2.  Cut squash crosswise into 3/4 inch-thick (2-cm) rounds. Cut each round into irregular pieces about 1 to 1 1/2 inches (2.5 – 4 cm ) long. Peel garlic cloves; leave whole but thinly cut off rough end. Set Squash and garlic aside. 

3. Arrange oven rack just above oven centre. Preheat oven to 400 F (200 c).

4. Line a large, rimmed baking tray with aluminium foil. Lay pancetta, overlapping as needed, in a single layer. Bake above oven centre for 10 minutes; remove from oven. Pancetta has shrunk, arrange so slices are not overlapping. Continue baking, checking every 3 to 5 minutes until golden and crispy. Remove pancetta to drain on paper towels; leave fat on tray.

5. Place squash pieces on tray; so they are coated in fat. Arrange in a doughnut fashion. Place garlic cloves in centre; stir garlic so coated with fat. Roast 10 minutes; turn squash and stir garlic. Continue roasting for another 10 to 15 minutes or until squash is golden and tender. Leave squash on tray to keep warm. Remove garlic to a plate; mash with a fork.

6. Meanwhile, zest lemon; set half aside for garnish. Squeeze 2 tbsp (30 ml) juice. Stir mashed garlic cloves into oil along with lemon juice, sugar, chill flakes, pepper and half of lemon zest.

7. Bring a pasta pot half-filled with salted water to a boil over high heat. Add linguine; boil according to package directions, usually about 8 minutes, or just until al dente. Scoop out about 1/2 cup (125 ml) of pasta water; then drain pasta.

8. Turn linguine into a large warm bowl; toss with olive oil mixture until coated. Leaving 12 pieces of pancetta whole, crumble the rest over the pasta. Add spinach. Toss, adding some reserved pasta water, if needed, for extra moisture.

9. Serve right away in warmed bowls garnished with roasted squash, pinches of lemon zest, a sprinkling of Parmesan and reserved pancetta pieces as garnish. Pass remaining Parmesan and a shaker of hot chilli flakes at tables.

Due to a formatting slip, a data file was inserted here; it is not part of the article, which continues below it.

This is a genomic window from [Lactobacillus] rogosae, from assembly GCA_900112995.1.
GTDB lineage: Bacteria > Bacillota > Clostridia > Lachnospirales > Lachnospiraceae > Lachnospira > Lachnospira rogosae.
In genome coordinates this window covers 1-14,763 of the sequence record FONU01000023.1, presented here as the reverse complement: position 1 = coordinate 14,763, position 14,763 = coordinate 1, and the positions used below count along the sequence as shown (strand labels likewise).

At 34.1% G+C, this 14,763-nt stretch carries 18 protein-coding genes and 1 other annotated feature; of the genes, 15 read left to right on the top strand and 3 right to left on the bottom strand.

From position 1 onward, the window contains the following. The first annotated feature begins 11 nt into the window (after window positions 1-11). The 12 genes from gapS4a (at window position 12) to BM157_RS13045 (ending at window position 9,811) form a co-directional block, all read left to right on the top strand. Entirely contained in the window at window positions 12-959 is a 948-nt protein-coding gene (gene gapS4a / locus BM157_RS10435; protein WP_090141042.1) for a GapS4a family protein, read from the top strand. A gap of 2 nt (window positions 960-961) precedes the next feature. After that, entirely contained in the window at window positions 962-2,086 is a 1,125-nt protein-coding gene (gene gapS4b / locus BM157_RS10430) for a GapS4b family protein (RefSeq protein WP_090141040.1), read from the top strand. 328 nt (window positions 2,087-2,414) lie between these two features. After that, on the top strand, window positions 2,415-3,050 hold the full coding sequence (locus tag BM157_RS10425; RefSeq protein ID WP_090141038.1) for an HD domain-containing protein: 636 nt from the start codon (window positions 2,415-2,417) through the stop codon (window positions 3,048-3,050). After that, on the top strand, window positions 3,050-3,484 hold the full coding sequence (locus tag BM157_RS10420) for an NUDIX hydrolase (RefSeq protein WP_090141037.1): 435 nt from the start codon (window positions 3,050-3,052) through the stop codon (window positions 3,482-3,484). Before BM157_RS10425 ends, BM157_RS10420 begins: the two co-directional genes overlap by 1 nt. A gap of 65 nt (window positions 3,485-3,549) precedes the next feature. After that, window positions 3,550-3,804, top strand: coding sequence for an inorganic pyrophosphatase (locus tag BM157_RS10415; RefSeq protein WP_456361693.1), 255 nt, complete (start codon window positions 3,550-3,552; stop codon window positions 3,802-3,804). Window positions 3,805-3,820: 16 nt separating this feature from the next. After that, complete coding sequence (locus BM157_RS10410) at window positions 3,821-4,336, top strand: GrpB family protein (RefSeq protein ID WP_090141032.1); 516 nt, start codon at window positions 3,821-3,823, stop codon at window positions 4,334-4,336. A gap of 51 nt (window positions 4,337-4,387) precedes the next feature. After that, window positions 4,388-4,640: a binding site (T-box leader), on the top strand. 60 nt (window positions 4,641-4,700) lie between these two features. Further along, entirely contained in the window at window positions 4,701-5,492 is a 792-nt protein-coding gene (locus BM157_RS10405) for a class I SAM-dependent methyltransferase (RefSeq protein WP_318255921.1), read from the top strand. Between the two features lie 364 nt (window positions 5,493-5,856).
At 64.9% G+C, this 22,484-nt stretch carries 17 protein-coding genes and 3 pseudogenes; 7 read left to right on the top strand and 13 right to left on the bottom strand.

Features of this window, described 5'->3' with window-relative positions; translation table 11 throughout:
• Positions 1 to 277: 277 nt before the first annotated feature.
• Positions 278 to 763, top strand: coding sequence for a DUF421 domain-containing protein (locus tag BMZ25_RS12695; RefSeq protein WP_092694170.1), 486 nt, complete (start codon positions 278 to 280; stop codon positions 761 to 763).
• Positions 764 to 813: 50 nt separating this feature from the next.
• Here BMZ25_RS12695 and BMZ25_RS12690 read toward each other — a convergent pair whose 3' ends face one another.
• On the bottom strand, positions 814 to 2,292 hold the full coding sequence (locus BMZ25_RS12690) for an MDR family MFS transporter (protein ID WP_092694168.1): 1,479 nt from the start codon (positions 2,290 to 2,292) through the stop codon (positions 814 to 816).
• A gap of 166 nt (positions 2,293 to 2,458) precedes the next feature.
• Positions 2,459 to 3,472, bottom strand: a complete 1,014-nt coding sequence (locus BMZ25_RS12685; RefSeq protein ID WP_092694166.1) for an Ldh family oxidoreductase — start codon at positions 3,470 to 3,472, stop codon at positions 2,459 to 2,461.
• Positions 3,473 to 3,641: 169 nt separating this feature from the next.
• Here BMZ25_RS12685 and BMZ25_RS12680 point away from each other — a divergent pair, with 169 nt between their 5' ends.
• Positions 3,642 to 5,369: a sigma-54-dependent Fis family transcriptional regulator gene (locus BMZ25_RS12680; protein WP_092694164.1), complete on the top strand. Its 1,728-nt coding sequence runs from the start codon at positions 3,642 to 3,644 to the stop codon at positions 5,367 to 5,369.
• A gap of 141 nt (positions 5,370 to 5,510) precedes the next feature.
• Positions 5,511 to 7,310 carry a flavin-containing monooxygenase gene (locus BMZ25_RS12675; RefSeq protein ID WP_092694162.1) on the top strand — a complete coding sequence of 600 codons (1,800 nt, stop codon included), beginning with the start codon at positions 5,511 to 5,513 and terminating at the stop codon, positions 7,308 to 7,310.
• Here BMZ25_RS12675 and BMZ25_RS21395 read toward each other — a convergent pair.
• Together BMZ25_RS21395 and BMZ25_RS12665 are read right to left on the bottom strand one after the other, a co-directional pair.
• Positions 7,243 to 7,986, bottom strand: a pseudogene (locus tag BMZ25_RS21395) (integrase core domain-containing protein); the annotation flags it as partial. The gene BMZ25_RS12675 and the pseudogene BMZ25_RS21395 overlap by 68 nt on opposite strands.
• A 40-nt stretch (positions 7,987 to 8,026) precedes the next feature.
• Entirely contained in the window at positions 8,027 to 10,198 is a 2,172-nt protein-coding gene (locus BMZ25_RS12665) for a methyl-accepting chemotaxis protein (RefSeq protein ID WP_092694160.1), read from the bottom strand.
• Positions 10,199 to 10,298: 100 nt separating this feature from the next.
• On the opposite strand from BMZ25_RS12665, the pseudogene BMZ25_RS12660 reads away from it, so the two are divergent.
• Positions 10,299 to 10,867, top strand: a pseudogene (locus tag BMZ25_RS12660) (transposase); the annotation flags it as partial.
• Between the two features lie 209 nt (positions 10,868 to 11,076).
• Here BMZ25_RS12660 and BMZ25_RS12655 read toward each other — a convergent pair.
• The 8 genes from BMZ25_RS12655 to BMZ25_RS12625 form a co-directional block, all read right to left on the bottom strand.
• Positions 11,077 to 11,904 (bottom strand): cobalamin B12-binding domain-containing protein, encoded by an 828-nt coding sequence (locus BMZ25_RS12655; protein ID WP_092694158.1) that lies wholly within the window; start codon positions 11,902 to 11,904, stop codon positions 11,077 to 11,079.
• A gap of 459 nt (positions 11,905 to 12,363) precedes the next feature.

Serves 6



Make Your Meetings More Productive

Keeping your audience engaged, energized, and ready to learn can be a bit of a challenge but a few key inclusions, will make all the difference with your meeting engagement and efficiency leading to a more pleasant and productive meeting environment.

Once your budget has been determined, your meeting venue location selected, accommodation availability, healthy food and beverage selections, and downtime activities planned you can focus on keeping your audience inspired, which is essential in making your meeting successful.

Natural Lighting
Meeting rooms with windows that offer natural lighting provides a refreshing environment  that can keep attendees energized and engaged while also connecting them to the outdoors.

Mini Breaks
It is recommended that for every 50 – 90 minutes of seating you should be given a 10 minute break opportunity to move, stretch, smile and get energized and focused.

Healthy Snacks
Too many carbs can cause low blood sugar, resulting in mid-afternoon sleepiness. Fresh Fruit, yogurt, granola, red peppers with hummus all provide sustained energy. Make sure to always include vegetarian options.

Moving Meeting